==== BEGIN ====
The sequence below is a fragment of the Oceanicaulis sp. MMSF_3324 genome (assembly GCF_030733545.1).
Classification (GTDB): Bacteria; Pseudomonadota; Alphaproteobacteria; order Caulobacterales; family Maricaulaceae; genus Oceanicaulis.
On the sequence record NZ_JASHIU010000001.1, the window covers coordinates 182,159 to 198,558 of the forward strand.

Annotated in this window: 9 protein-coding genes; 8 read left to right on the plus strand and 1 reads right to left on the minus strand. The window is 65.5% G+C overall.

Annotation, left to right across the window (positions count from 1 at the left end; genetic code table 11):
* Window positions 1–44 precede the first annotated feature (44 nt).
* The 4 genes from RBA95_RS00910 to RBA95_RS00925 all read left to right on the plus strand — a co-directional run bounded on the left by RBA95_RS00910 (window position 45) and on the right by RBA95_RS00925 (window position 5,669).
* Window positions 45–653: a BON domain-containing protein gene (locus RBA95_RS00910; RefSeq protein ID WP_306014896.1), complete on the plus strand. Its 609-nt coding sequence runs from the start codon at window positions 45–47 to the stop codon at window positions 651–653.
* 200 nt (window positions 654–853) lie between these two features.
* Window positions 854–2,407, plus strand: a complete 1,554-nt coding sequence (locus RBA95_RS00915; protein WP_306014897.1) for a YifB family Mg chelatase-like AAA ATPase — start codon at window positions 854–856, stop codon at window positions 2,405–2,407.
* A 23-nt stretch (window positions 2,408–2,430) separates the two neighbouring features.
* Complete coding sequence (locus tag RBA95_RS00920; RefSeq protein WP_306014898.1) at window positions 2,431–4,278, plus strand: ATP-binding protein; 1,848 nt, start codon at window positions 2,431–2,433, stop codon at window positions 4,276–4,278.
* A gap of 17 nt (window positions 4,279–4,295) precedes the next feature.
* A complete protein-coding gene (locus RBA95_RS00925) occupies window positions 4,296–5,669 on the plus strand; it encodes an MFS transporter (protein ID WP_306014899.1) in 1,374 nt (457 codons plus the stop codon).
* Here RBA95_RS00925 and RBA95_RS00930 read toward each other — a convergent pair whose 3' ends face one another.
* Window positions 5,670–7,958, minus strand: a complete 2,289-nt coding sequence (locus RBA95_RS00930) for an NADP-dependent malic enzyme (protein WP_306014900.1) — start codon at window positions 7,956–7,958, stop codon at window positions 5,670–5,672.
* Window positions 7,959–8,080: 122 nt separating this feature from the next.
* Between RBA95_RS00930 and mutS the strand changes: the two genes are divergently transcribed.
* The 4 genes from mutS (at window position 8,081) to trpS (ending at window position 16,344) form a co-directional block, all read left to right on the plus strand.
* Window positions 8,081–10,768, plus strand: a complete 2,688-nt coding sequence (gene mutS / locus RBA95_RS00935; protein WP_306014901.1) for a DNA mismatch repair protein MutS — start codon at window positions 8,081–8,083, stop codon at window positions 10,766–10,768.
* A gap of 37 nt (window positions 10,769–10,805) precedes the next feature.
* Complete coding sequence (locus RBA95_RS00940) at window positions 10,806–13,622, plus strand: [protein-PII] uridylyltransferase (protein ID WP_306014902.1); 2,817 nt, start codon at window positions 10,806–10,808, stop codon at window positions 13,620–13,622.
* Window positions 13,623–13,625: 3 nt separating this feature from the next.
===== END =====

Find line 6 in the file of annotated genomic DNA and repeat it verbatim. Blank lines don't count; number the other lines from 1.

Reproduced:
* Window positions 1–44 precede the first annotated feature (44 nt).